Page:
How do I rent a locker?

  • For short-term rentals (1+ hours), users can access four of the six the lockers by using the free Movatic smartphone App.  The App can be downloaded from the Apple App store or Google Play. Cyclists can also download the App on site by scanning a QR code on each locker.

The cyclist’s smartphone should be held 4” from the door lock. It will make a popping sound before opening.

  • To rent a locker on a monthly basis, email cycling@london.ca.  City staff will first let you know if a locker is available or add you to a wait list.  The Clerks Department at City Hall is where you will then complete a Rental Agreement.

How much does it cost to rent a locker?

During the one-year pilot project (ends July 31, 2022), the hourly Movatic rate is free for the first 2 hours; then $0.50 per hour for a maximum of 24 hours.  Then, this resets for a new rental period of 24 hours.

The monthly rental fee is $20/month (plus HST).  In addition, the Applicant shall pay $100 as a security deposit.  A key to the locker will only be provided upon full payment of the fee and security deposit.

During the first three months of the pilot project (September-November 2021), the City will be offering a partial rebate on the monthly rate if the participant chooses to engage in a survey regarding their bike parking experience.

How long can I rent a locker?

You can unlock the locker at any time using the Movatic App. The first two hours are free.

The maximum amount of time a locker can be rented during this pilot phase is one month before completing a new monthly rental agreement.

How big is the locker?

A locker is large enough to hold one standard adult-sized, two-wheel bike.  It is not large enough for a trike, cargo bike or long-tail bike.

The interior of each locker is a triangle shape with the narrow end at the back.  The cyclist can back their bike into the locker.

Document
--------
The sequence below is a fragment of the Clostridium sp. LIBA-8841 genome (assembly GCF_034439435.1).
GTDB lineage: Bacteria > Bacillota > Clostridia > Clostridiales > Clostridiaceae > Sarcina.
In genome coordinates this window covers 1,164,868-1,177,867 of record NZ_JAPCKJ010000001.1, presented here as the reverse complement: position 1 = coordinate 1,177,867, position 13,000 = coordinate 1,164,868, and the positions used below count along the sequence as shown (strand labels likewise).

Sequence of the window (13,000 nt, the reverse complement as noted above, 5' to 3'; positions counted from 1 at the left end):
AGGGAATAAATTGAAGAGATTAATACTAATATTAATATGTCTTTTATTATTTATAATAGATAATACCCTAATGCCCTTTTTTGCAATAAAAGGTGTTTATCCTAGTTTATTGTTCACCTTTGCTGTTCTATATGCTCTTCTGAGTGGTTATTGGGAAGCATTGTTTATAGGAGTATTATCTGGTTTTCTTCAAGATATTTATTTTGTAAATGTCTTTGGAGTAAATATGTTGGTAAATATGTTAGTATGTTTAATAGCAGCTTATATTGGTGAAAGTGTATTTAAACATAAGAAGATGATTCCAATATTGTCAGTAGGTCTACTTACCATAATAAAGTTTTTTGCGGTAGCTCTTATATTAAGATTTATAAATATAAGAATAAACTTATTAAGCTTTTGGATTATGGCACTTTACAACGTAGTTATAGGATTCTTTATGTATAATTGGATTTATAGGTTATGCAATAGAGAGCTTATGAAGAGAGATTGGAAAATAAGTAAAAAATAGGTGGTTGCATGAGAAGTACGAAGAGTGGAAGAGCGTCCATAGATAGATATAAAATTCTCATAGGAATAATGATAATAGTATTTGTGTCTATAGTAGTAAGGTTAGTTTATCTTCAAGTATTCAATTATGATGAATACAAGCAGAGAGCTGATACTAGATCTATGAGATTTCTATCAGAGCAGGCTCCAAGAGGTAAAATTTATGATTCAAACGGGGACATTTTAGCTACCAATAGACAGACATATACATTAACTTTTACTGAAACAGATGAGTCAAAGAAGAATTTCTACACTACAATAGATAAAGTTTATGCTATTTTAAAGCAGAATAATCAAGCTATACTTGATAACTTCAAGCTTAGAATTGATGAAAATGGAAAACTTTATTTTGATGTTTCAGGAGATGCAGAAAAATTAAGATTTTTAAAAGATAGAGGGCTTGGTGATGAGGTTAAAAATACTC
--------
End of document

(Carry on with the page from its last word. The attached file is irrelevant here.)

The locker has enough space for a helmet, jacket or other outer clothing, a pack, and other related cycling gear ordinarily used by cyclists.

Who do I speak to if I have more questions about the bike lockers?

For more details, please call the City of London at 519 661-2489 (x8413) or email cycling@london.ca

Who do I contact in case of an emergency related to the lockers?

Please contact the City’s Corporate Security at 519-933-3929.


Frequently asked questions

Learn more about biking in London
What are those green boxes I see painted on the road at intersections?

These are bike boxes. Their purpose is to assist cyclists to turn left at intersections. These vivid green painted areas located at signalized intersections are part of the City's Mind the Green safety campaign.

This designated green area significantly increases the visibility of cyclists, making drivers more aware of their presence.

Bike boxes also help to prevent drivers from making right turns in front of cyclists approaching from behind, alleviating the “right hook” effect.

What kinds of bike lanes are available and where?

Bike lanes are marked with solid white pavement markings, diamond symbols and designated with regulatory signs designating the lanes for cyclist's use only.

The City is currently building new bike lanes that will improve connections into and throughout the city’s core

Why won’t the traffic signal change for me on my bike?

The traffic signals in London include different forms of detection to know when to change phases. The technology available to detect bicycles continues to improve and the City is actively upgrading individual signals to include cyclist detection. If you are at a signal that you don’t think is detecting you, you may need to dismount and push the pedestrian button. 

Large black outlined squares on the pavement are sometimes a form of vehicle  detection; a cyclist has the best chance of being detected when located near the corners of these squares.

What are the white chevrons and cyclists I see painted on roads?

These are share-the-lane pavement markings (or “sharrows” for short), reminding drivers and cyclists to share the road. They are often located at pinch points where a bike lane is not possible.  Sharrow markings are designed to help motorists look out for cyclists and highlight the best position for cyclists on the road.

Where is new cycling infrastructure being built?

In 2020, there are a number of new cycling projects. They include:

View upcoming projects

Where can I bike if I’m interested in a longer trip just outside the city?

Want to take a longer trip? Explore surrounding communities on two wheels.

Where can I rent a bike?

For bike rental opportunities in London, visit any of the following websites:

Boler Mountain

London Bicycle Café

Trek Bikes

Can I bike on the sidewalk?

According to London's Streets by-law, adults should not bike on sidewalks. Only children under the age of 14 can ride on sidewalks.

A bicycle is a vehicle, according to the Ontario Highway Traffic Act. This means that cyclists have the same rights and responsibilities to obey all traffic laws as other road users. Ontario's Ministry of Transportation also produces a cycling skills handbook and safety guide to explain this information. 

For more assistance, please contact cycling@london.ca